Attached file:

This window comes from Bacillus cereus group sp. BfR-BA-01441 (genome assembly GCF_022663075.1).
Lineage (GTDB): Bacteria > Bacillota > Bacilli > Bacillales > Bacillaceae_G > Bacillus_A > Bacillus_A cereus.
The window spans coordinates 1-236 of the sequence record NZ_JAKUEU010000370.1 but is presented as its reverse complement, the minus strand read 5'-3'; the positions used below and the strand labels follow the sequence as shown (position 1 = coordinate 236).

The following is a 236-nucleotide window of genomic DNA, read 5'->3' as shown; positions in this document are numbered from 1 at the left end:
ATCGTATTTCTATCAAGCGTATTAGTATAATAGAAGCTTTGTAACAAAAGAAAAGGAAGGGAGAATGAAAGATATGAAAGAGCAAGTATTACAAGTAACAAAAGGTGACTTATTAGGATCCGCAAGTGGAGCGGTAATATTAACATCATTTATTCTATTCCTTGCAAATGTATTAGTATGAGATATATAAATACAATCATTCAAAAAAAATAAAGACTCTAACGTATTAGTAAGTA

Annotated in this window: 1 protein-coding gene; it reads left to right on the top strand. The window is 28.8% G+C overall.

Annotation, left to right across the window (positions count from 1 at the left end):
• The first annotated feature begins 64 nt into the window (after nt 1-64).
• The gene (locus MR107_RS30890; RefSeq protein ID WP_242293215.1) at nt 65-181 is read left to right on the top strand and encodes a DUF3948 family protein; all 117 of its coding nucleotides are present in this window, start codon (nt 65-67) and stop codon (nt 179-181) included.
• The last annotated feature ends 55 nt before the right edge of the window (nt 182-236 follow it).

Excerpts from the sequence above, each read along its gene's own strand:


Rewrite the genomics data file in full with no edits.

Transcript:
This window comes from Bacillus cereus group sp. BfR-BA-01441 (genome assembly GCF_022663075.1).
Lineage (GTDB): Bacteria > Bacillota > Bacilli > Bacillales > Bacillaceae_G > Bacillus_A > Bacillus_A cereus.
The window spans coordinates 1-236 of the sequence record NZ_JAKUEU010000370.1 but is presented as its reverse complement, the minus strand read 5'-3'; the positions used below and the strand labels follow the sequence as shown (position 1 = coordinate 236).

The following is a 236-nucleotide window of genomic DNA, read 5'->3' as shown; positions in this document are numbered from 1 at the left end:
ATCGTATTTCTATCAAGCGTATTAGTATAATAGAAGCTTTGTAACAAAAGAAAAGGAAGGGAGAATGAAAGATATGAAAGAGCAAGTATTACAAGTAACAAAAGGTGACTTATTAGGATCCGCAAGTGGAGCGGTAATATTAACATCATTTATTCTATTCCTTGCAAATGTATTAGTATGAGATATATAAATACAATCATTCAAAAAAAATAAAGACTCTAACGTATTAGTAAGTA

Annotated in this window: 1 protein-coding gene; it reads left to right on the top strand. The window is 28.8% G+C overall.

Annotation, left to right across the window (positions count from 1 at the left end):
• The first annotated feature begins 64 nt into the window (after nt 1-64).
• The gene (locus MR107_RS30890; RefSeq protein ID WP_242293215.1) at nt 65-181 is read left to right on the top strand and encodes a DUF3948 family protein; all 117 of its coding nucleotides are present in this window, start codon (nt 65-67) and stop codon (nt 179-181) included.
• The last annotated feature ends 55 nt before the right edge of the window (nt 182-236 follow it).

Excerpts from the sequence above, each read along its gene's own strand: